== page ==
In rarer circumstances a road show can have the opposite effect. Back when Groupon went public, it came under fire from the SEC for an accounting term it referred to as “Adjusted Consolidated Segment Operating Income". The SEC, as well as other investors, questioned the manner in which it adjusted for marketing and advertising expenses, and called into question how fast the company could grow or generate ample profits in the future.
The Role of IPO Underwriters
Returning briefly to the role of the underwriters, there are other terms to be familiar with in the IPO process. Through a greenshoe option, underwriters can have the right to sell additional shares, or an overallotment of shares. This can occur if an IPO ends up having strong demand and lets the bankers make additional profits, which are earned by selling the shares off at a higher price. It can also let the company earn additional capital. A tombstone refers to a summary advertising document that underwriters issue to prospective investors (and sometimes themselves to commemorate that the IPO process has been completed). It basically summarizes a prospectus and briefly introduces a company.
Underwriters also help companies determine price, or how to best balance the supply of shares being offered with investor demand. Of course, most companies will happily increase supply (such as through a greenshoe option) to meet higher demand, but a difficult balance must be reached. A stock exchange, such as the New York Stock Exchange (NYSE), can help the process and indicate what an opening price on the IPO day is likely to be. Market makers and floor brokers help in this process, as does the syndicate of underwriters, to gauge the overall level of investor interest.
Deciding which exchange to use is also of the utmost importance. Most firms would prefer the NYSE or Nasdaq markets given their ability to transact billions of dollars of daily trading activity and a solid guarantee of market liquidity, trading execution and follow-up reporting.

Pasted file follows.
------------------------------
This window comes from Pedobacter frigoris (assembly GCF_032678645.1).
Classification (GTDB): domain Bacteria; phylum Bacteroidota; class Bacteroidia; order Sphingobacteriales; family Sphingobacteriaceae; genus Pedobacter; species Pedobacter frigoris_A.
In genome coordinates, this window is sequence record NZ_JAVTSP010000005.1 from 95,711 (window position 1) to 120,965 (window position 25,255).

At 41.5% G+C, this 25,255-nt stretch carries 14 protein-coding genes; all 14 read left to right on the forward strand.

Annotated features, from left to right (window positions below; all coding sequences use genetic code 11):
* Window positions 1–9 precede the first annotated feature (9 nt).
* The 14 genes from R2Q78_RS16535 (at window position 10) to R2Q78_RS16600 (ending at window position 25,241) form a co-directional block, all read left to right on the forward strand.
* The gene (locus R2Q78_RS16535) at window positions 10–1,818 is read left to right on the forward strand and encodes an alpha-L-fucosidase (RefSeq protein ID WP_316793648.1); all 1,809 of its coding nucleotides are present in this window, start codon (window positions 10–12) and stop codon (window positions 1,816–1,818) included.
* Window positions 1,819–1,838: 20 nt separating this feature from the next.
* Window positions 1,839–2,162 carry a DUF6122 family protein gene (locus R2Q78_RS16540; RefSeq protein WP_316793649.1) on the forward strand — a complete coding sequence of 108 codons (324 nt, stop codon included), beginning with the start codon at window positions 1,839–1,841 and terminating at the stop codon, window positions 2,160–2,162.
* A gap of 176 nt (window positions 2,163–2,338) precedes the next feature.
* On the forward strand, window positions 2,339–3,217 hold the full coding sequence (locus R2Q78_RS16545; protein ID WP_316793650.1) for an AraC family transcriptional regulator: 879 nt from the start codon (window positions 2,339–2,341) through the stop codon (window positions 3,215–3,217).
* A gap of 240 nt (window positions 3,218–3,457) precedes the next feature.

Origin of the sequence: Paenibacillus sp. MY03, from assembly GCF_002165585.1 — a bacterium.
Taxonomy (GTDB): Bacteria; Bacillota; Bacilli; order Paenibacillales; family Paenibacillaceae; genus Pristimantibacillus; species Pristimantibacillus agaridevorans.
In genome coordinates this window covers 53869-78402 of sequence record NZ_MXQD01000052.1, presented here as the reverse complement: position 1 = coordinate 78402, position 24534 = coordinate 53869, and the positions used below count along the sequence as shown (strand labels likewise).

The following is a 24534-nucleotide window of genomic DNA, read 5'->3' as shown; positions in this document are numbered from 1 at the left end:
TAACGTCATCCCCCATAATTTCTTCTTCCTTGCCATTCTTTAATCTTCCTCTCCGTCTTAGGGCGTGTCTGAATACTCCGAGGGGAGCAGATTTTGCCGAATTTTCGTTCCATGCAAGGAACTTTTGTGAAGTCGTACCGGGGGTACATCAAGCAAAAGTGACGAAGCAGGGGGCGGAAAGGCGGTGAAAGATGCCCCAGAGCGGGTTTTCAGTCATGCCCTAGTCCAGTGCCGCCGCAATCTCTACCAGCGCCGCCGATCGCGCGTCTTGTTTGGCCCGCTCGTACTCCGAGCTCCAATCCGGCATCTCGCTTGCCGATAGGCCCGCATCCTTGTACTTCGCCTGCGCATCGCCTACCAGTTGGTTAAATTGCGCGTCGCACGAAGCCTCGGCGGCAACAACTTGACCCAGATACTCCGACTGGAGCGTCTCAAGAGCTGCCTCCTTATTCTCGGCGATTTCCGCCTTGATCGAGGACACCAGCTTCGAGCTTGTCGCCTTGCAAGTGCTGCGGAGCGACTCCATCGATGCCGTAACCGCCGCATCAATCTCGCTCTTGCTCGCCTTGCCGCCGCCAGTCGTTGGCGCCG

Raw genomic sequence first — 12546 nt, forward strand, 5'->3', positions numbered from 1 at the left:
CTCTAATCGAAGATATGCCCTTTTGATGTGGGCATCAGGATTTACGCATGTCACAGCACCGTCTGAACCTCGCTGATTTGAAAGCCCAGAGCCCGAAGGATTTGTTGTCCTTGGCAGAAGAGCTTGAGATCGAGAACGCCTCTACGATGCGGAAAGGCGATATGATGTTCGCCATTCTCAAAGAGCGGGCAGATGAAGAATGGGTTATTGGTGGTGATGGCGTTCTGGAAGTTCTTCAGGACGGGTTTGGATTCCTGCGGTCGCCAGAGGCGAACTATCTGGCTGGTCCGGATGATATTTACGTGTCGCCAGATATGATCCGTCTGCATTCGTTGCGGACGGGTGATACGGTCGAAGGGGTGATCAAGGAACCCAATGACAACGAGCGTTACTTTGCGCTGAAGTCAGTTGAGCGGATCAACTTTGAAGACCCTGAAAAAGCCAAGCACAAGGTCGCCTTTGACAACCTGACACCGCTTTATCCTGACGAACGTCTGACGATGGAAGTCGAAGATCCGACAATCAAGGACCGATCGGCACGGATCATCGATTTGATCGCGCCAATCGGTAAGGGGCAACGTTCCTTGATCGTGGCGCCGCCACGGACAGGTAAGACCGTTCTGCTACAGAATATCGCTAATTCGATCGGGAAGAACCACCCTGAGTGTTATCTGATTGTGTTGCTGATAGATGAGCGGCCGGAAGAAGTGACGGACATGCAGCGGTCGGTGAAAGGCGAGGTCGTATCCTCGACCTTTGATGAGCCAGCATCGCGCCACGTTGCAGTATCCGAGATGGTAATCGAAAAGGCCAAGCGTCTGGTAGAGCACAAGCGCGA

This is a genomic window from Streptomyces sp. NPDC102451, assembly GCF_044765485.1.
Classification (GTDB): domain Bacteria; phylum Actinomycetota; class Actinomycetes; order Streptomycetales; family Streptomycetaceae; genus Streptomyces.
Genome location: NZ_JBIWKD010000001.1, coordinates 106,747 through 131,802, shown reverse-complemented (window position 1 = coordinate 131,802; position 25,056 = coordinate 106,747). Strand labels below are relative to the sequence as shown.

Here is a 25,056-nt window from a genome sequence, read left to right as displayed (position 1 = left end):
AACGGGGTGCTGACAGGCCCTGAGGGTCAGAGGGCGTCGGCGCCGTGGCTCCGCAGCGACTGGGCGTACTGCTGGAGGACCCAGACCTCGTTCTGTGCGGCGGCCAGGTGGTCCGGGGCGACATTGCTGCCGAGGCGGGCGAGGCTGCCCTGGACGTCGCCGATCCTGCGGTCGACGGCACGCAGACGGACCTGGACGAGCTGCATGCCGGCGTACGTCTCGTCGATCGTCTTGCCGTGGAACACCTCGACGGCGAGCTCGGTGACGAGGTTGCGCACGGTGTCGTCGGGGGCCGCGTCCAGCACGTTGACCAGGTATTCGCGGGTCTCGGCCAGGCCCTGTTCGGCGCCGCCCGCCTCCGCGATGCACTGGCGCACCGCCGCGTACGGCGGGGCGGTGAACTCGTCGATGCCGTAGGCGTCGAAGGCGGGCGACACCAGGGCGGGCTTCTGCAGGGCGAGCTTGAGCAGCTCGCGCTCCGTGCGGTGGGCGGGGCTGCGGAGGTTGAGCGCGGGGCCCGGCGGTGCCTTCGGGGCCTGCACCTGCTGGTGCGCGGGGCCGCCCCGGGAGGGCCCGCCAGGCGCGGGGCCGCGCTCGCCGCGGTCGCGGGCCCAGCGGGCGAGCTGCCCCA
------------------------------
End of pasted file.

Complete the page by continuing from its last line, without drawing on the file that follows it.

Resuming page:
The Process from the Company’s Perspective
In addition to the cost considerations, a company must make many changes to survive when public. The prospectus stipulates many of the new financial, regulatory and legal burdens, and PwC estimates that there are between $1 million and $1.9 million in additional ongoing costs to the average firm that goes public. Hiring and paying a board of directors, or at least a higher profile board, can be expensive. Sarbanes Oxley regulation also imposed cumbersome duties on public companies that must still be met by most larger firms. Learning to deal with analysts, holding conference calls and communicating with shareholders may also be a new experience.
Is Buying an IPO a Good Idea?
For investors in general, it pays to be careful when investing in an IPO. Most importantly, the company and underwriters have control over the timing of an IPO and will try to take the firm public under the most opportune circumstances. This could include during a rising or bull market, or after the firm posts very favorable operating results. A higher price is great for the company and bankers, but it can mean the investment potential in the future is less bright. The shares of many companies surge above the IPO price during the first day of trading, particularly those considered "hot." A great strategy to consider may be to buy into an IPO later in the secondary market after the excitement has died down. A stock that falls in value following an IPO could indicate a pricing miscue by the underwriter, or potentially a lower price to invest in a solid company.
An IPO usually refers to selling shares to the public for the first time. But a company can be taken private (such as by a private equity firm) and then be taken public again, which is also an IPO. This has occurred with Burger King several times.
The Bottom Line
Since capitalism has existed, investing in public companies has been an engine of capitalism that lets individuals invest in large firms that have created vast wealth for shareholders. The process is complex, and investors need to be aware of IPO timing, but understanding the road to creating an IPO can be lucrative for companies, underwriters and investors alike.